Jan Miel’s tired hunters halt on the hunt by a rustic inn. They are clustered around a cloth on the ground organizing a meal of sliced ham, cheese, bread, and wine.
A century later, Jean-Antoine Watteau’s and followers’ repas de chasse are exclusively portrayed as aristocratic and fashionable hunters. Miel’s focus, however, is on the hunters’ servants and the inn servers. The principal hunter (deep midground) sits on horseback, facing away from the viewer while his servants eat. The hunter’s lady (left midground) is now approaching horseback and carrying an umbrella to shade her from the midday sun. The scene is rustic and slightly grungy, qualities associated with the group of Dutch and Flemish artists settled in Rome and Turin are known as Bamboccianti, the Italian word for ugly puppet or doll.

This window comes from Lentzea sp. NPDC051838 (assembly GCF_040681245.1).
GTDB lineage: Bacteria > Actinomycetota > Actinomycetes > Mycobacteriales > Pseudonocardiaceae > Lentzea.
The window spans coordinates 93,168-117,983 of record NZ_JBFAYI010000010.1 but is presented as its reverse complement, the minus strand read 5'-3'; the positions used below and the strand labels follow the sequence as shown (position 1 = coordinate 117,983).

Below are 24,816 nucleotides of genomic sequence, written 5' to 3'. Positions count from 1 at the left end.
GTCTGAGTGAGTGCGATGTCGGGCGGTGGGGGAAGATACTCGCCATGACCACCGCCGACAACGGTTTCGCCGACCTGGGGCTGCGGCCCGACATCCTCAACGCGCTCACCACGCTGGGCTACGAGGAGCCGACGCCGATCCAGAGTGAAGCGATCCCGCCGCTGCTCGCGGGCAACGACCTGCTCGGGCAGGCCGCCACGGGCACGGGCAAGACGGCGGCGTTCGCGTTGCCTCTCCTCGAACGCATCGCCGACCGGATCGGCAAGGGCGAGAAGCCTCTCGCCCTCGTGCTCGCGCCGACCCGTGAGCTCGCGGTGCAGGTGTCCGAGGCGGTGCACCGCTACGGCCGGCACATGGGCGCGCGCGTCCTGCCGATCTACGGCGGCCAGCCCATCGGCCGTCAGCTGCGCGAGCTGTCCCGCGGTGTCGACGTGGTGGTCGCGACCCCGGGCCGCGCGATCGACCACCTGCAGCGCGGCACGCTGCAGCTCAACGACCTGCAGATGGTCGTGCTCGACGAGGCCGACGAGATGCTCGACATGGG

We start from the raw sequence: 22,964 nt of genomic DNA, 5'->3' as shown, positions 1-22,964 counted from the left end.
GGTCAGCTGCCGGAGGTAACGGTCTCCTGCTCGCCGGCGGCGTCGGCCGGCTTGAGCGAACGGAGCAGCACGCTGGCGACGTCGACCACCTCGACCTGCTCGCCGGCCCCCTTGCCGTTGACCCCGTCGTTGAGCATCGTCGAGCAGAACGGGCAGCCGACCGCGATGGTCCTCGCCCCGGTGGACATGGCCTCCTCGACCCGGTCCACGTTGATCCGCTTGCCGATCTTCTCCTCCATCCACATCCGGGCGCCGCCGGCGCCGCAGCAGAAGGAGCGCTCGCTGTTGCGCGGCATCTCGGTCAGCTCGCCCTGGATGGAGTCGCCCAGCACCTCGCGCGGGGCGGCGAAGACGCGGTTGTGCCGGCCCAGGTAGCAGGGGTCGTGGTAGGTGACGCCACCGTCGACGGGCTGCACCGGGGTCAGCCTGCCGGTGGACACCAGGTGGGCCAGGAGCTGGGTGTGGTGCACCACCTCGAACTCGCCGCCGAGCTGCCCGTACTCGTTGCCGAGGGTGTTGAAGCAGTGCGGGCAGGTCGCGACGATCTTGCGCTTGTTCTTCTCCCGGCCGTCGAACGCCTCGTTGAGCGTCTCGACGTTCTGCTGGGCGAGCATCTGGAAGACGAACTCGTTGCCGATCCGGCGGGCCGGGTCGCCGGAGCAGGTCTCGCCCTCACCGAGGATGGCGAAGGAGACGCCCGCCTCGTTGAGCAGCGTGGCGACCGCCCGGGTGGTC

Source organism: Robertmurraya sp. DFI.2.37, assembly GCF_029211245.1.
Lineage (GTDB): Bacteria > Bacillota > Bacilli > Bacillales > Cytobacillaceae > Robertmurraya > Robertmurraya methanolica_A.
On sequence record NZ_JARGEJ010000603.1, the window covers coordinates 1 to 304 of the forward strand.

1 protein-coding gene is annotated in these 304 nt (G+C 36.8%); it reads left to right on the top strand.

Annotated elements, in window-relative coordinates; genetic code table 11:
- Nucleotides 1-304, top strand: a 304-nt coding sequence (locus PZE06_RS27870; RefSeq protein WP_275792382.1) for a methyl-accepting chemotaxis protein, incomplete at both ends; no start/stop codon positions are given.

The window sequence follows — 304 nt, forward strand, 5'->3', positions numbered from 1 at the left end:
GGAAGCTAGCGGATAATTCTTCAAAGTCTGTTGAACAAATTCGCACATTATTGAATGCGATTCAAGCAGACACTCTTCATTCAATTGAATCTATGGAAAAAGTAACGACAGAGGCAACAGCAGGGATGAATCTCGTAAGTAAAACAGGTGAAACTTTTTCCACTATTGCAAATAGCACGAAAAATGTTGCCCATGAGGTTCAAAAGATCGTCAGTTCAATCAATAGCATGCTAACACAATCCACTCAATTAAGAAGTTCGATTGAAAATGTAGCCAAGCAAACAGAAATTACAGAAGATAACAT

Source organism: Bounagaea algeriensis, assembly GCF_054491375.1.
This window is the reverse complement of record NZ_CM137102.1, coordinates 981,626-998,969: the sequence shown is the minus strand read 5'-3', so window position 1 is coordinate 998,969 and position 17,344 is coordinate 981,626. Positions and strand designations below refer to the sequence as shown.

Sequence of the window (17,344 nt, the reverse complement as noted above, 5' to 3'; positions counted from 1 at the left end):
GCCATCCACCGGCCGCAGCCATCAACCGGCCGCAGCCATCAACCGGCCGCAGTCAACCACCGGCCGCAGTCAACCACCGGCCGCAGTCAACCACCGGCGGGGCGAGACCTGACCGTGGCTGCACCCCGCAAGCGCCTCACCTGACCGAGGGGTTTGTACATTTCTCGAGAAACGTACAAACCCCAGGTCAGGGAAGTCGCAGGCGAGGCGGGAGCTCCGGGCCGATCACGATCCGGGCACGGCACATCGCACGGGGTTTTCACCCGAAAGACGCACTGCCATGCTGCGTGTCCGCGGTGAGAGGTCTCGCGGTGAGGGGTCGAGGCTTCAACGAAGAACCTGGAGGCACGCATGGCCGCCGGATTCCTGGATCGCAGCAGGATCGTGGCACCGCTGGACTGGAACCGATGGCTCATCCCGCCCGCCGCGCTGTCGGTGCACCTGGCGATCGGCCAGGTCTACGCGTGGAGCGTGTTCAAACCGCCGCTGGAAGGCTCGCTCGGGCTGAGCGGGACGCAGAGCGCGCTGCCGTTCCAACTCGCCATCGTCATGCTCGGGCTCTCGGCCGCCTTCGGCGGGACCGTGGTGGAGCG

Featured Image: Jan van Bike Miel. La Merienda (the 1650s), oil on canvas. Museo del Prado. La merienda is most often translated as a snack, but it might also be a picnic.